President Cyril Ramaphosa’s spokesperson and former general manager at Brand South Africa Tyrone Seale this weekend said speculation of an anticipated Cabinet reshuffle was all hot air.
When reminded that the former National of Union of Mineworkers (NUM) secretary general and businessman had himself dropped strong hints during the state of the nation address on Friday night, Seale reminded The Citizen that Ramaphosa had in fact never given a date on when this reshuffle would happen.
What is public knowledge is that the former deputy president is not in favour of the current size of Cabinet, which when counting deputy ministers [who are not attendees of Cabinet meetings] stands at a staggering 72. He is also likely to go for experience and expertise in his choice of ministers to turn around a government that has in recent times lost the appetite to serve the interests of the majority of South Africans – the poor and the indigent.
When the Cabinet reshuffle does occur, it is a foregone conclusion that some departments will be collapsed and merged with existing ones. Many analysts have this weekend questioned the logic of having departments of economic development separated from small business development, or the department of telecommunications and postal services fragmented from the department of communications.
In the past 72 hours, a document purporting to be a parliamentary notice of “new members” to be sworn in on Monday ignited further speculation that these are the new blood Ramaphosa aims to inject into his Cabinet. By law, Ramaphosa is allowed to appoint one person who is not a member of Parliament a minister as well as a Parliamentary Counsellor to serve as his emissary during Parliament sittings.
The President of the Republic of South Africa, in terms of the country’s Constitution, is not a member of Parliament. He is required to to appear in Parliament regularly to answer questions. Thabo Mbeki settled on a quarterly appearance and appointed a counsellor, who became his ears and eyes during normal sittings. Former state president Jacob Zuma chose to discontinue this role while Ramaphosa was ‘Leader of Government Business.’
It is not clear, due to the absence of solid information, if the document is authentic or whether they will be joining Cabinet. Below is a short bio and what role will be suitable to them as per Ramaphosa’s own strict criteria.
Dr Zweli Mkhize is a medical doctor and former KZN premier who managed Luthuli House finances. We have a knowledgeable minister of health in Dr Aaron Motsoaledi, but the ANC is known for “redeployment as part of its DNA,” as Jackson Mthembu has said. Mkhize may be useful as a minister of finance, health, social development and with administrative skills may capably take over from Faith Muthambi at Public Service and Administration.
Ronald Lamola is a former deputy president of the ANC Youth League. He cut a lonely figure during his steadfast campaign to lobby the NEC to pronounce against Zuma. The minister in the presidency needs an energetic young person to oversee the rudderless National Youth Development Agency (NYDA). With his crusade against corruption, perhaps he should be given the task of cleaning up the mess at Water and Sanitation.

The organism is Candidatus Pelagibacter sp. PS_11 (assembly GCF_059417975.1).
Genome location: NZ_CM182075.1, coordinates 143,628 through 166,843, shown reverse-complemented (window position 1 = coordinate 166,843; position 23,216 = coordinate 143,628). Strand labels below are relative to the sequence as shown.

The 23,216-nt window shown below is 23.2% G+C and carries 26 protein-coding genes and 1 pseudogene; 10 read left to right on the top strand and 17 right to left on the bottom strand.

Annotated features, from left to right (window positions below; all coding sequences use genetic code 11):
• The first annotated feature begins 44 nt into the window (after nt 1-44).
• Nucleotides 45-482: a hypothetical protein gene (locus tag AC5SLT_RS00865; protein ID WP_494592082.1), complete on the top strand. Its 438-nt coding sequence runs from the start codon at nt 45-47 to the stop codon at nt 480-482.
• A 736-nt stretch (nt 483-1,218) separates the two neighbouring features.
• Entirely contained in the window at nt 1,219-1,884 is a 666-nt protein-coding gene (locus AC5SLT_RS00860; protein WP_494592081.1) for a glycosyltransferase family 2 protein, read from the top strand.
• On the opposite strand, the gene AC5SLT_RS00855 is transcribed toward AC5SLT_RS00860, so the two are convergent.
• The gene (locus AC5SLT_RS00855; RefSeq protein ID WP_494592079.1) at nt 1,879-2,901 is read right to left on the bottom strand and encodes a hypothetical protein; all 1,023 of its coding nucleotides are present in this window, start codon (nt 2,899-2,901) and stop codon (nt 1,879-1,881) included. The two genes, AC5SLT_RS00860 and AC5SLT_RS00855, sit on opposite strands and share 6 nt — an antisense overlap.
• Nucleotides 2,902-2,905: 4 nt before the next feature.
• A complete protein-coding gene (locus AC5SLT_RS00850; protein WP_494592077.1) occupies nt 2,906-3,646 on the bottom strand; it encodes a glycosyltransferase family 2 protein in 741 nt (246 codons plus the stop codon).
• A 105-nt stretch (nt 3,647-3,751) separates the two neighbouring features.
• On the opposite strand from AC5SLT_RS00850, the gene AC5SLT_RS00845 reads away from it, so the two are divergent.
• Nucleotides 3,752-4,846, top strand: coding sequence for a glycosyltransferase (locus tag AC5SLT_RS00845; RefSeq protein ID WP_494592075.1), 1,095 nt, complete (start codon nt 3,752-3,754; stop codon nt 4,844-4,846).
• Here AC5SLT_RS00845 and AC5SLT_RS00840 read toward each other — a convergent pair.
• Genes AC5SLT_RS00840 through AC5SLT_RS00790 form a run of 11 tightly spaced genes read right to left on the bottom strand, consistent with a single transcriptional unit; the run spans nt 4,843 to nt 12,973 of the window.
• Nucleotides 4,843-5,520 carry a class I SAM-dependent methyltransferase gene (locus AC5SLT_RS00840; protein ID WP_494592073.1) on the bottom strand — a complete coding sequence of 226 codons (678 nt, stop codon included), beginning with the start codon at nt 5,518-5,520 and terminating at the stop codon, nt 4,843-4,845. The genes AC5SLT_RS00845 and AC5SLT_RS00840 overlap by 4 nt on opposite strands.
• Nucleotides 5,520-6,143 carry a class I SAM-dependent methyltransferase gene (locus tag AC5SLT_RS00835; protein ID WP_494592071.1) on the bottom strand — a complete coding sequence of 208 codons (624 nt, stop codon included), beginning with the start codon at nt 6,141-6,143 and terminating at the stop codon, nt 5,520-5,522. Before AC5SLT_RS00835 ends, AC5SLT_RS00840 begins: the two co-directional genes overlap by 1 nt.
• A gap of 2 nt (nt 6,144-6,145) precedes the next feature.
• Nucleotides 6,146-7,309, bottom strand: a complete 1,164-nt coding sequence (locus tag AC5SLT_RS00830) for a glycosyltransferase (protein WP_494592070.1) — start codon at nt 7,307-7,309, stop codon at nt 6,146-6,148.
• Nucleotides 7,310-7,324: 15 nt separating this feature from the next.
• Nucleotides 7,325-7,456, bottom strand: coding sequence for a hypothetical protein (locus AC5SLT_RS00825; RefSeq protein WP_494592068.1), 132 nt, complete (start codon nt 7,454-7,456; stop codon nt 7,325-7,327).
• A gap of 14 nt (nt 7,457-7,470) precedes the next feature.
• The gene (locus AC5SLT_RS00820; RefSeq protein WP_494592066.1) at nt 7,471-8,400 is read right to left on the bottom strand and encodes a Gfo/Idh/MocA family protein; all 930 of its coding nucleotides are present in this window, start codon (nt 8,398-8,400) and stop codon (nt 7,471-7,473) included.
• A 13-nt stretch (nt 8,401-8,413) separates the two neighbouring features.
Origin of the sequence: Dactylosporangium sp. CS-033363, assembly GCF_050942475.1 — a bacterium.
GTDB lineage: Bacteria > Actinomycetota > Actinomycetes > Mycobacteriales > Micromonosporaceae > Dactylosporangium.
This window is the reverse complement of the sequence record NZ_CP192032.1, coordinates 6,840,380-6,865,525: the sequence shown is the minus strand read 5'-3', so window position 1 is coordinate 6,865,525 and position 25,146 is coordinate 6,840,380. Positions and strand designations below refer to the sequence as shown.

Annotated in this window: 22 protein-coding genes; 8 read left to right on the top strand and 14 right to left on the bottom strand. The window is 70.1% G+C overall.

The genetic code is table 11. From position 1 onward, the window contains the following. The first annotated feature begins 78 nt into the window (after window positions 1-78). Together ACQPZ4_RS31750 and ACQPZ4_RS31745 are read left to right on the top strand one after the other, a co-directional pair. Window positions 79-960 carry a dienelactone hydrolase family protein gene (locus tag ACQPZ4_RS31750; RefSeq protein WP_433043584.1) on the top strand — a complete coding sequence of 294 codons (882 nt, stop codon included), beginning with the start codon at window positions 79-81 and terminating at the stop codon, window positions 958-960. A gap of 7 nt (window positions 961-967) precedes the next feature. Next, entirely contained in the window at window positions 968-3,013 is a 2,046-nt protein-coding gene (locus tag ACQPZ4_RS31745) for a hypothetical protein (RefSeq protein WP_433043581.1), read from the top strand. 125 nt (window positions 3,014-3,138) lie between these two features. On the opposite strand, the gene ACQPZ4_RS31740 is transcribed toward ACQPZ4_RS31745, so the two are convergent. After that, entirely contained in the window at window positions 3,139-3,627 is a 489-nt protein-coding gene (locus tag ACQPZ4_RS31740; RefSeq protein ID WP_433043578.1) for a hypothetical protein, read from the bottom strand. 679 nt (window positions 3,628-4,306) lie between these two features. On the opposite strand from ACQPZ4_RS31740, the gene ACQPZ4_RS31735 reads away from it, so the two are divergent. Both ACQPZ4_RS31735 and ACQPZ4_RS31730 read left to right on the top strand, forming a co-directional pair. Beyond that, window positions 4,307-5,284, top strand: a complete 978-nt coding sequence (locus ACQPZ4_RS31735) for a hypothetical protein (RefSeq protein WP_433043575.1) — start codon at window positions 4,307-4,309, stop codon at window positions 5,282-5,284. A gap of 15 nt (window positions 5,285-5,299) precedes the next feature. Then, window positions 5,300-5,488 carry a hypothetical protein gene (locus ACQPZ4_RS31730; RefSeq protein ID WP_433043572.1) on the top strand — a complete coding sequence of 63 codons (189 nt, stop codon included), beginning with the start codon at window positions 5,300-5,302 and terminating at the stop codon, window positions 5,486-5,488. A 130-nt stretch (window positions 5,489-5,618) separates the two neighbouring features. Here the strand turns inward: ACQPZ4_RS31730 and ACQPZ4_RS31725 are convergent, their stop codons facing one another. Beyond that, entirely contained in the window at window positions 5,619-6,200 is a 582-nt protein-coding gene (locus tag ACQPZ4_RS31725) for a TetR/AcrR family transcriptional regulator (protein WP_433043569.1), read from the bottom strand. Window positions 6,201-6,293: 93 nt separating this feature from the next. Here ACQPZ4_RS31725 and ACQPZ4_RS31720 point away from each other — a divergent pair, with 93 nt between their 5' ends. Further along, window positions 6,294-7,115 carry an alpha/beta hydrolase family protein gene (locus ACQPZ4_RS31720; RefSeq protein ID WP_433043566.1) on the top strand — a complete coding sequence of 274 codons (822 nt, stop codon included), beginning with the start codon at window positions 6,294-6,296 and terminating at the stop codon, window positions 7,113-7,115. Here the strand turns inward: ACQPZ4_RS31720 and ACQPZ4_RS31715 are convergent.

Rhulani Thembi Siweya is a Pan Africanist and writer and formerly a member of the ANCYL NEC. She is a founder of Africa Unmasked and an MBA candidate. The department of arts of culture deserves a rabble rouser after being neglected for many years. It needs a strategic arts operator who can implement arts and culture development projects away from the fruitless vanity projects the department is known for delivering relentlessly annually.
David Masondo is a member of the NEC and CEO of the Automative Industry Development Centre. He is best known for tabling and leading motions to remove Zuma at the party’s highest structure meetings. Should Naledi Pandor be moved to a senior executive position, Science and Technology can do with someone of his chutzpah. If not, he could be given Cooperative Governance and Traditional Affairs to restore corporate governance there.
Senzo Mchunu is a former premier who graduated in International Relations. Here is a perfect candidate for a Parliamentary Counsellor, or alternatively to relieve the “sleepist” Maite Nkoana-Mashabane at International Relations and Cooperation. Other departments crying out for leadership include Energy and Labour, and with the ANC resolute on “expropriation without compensation,” Land Reform will need a tried-and-tested ANC leader.
Vukani Mdabe was Ramaphosa’s KZN campaign convenor and the mayor of Ilembe District Municipality. Little is known about this comrade but there are still departments such as mineral resources that will need a new minister.
Zingiswa Losi is a Cosatu leader who herself ascended to one of the top positions in the trade union federation under controversial circumstances. In an event that the department of Women survives the chop, female empowerment can be given a boost with a radical leader. The country’s most tainted service delivery department, Social Development, can also benefit from a leader who has long spoken out against corruption.
Zizi Kodwa is a former communicator in President Jacob Zuma’s office during his first tenure. He momentarily worked as a marketing manager for Gauteng Film Commission before being elected into the NEC and serving as the party’s spokesperson. Kodwa is a a mover and shaker and will be at home in departments such as a Sports and Recreation, Tourism, Home Affairs and perhaps even a candidate at the moribund Arts and Culture.